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Dermoscopic Color Perspective

Kaare Weismann, MD, PhD; Henrik F. Lorentzen, MD
Arch Dermatol. 2006;142(9):1250. doi:10.1001/archderm.142.9.1250.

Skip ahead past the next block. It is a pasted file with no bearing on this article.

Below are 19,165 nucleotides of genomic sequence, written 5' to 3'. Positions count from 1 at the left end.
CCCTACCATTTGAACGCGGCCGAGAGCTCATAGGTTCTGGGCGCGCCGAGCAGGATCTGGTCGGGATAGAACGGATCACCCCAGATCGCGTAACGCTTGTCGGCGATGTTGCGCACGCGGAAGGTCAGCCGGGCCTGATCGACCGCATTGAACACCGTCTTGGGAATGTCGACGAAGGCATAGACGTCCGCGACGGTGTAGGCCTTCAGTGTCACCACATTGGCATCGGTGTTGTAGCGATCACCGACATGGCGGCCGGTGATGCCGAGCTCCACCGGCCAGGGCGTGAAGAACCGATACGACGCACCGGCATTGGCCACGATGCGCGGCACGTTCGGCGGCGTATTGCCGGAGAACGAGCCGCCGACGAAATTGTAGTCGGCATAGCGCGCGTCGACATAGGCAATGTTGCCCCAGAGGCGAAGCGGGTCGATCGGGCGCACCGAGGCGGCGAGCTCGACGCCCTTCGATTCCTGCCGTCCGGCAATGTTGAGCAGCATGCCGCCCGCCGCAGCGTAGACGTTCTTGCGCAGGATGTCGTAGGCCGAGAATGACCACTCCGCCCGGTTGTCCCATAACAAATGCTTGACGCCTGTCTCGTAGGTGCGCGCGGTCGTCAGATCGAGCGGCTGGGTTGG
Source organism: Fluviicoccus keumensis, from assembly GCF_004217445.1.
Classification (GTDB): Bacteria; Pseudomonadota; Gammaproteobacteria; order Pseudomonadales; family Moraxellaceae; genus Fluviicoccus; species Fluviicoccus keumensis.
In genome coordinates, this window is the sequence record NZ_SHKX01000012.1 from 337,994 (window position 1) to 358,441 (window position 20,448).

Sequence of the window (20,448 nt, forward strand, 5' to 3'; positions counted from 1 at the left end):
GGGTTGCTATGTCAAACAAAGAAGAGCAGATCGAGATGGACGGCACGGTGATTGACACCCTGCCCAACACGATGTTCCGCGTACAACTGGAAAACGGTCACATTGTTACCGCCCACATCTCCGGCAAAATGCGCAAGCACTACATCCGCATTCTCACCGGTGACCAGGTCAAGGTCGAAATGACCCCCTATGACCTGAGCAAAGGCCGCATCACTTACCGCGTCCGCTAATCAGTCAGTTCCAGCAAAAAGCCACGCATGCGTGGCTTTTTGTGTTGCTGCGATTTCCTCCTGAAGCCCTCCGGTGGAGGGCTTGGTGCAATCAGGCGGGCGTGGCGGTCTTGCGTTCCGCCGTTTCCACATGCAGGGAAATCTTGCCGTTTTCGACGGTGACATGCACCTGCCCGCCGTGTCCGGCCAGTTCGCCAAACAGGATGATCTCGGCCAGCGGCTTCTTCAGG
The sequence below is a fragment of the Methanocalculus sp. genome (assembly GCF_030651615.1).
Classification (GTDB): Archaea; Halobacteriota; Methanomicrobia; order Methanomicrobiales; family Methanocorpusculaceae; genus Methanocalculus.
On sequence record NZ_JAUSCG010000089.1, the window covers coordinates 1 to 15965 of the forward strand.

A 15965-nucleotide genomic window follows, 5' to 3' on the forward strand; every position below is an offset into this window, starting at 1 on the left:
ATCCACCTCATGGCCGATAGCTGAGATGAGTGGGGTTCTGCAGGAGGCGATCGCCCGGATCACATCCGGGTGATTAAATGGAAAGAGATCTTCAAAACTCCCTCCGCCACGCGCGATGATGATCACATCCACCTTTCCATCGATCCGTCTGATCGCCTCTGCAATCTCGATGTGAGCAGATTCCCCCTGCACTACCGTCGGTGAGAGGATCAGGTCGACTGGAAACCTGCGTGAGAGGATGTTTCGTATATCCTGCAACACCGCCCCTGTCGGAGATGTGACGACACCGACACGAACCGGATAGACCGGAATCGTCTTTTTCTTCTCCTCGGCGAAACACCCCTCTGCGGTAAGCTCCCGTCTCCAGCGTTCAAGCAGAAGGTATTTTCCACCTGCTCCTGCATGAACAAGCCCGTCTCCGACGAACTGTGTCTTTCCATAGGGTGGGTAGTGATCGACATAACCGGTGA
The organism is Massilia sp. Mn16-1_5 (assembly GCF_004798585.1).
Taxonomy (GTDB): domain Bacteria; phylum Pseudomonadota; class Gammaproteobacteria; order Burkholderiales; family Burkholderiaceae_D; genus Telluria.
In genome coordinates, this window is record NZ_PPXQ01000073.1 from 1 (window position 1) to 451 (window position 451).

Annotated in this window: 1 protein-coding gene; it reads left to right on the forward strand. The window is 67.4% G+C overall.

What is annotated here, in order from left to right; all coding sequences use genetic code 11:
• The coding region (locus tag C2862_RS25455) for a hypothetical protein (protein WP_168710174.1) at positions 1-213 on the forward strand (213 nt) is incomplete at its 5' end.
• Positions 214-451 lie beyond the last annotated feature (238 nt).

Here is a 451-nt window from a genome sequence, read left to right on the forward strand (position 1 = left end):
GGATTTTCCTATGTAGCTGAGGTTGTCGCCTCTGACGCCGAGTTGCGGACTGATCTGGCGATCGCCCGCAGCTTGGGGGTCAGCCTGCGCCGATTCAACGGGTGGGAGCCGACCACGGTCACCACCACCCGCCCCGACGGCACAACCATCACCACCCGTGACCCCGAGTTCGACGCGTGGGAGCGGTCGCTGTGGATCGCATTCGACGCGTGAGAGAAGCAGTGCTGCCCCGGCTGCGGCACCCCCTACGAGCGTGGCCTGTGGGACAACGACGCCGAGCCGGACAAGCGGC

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Color variation of melanin depends on its location in the skin. In the stratum corneum and upper epidermis, melanin is jet black (appearing dermoscopically as dark spots); in the basal layer and dermoepidermal junction, it is brown (brown globules); in the papillary dermis it is blue-gray; and in the reticular dermis it is steel blue (blue nevus). Due to the Tyndall effect, in which short-wavelength visible light (blue) is dispersed and reflected more than long-wavelength light (red), the blue color of otherwise black melanin is explained by the depth of the pigment deep in the dermis. The dermoscopic image of a blue nevus in Figure 1A shows color perspective with change in color to blue and fading color intensity (pale blue) due to the Tyndall effect. The histopathologic image in Figure1B shows melanocytes deep in the dermis.

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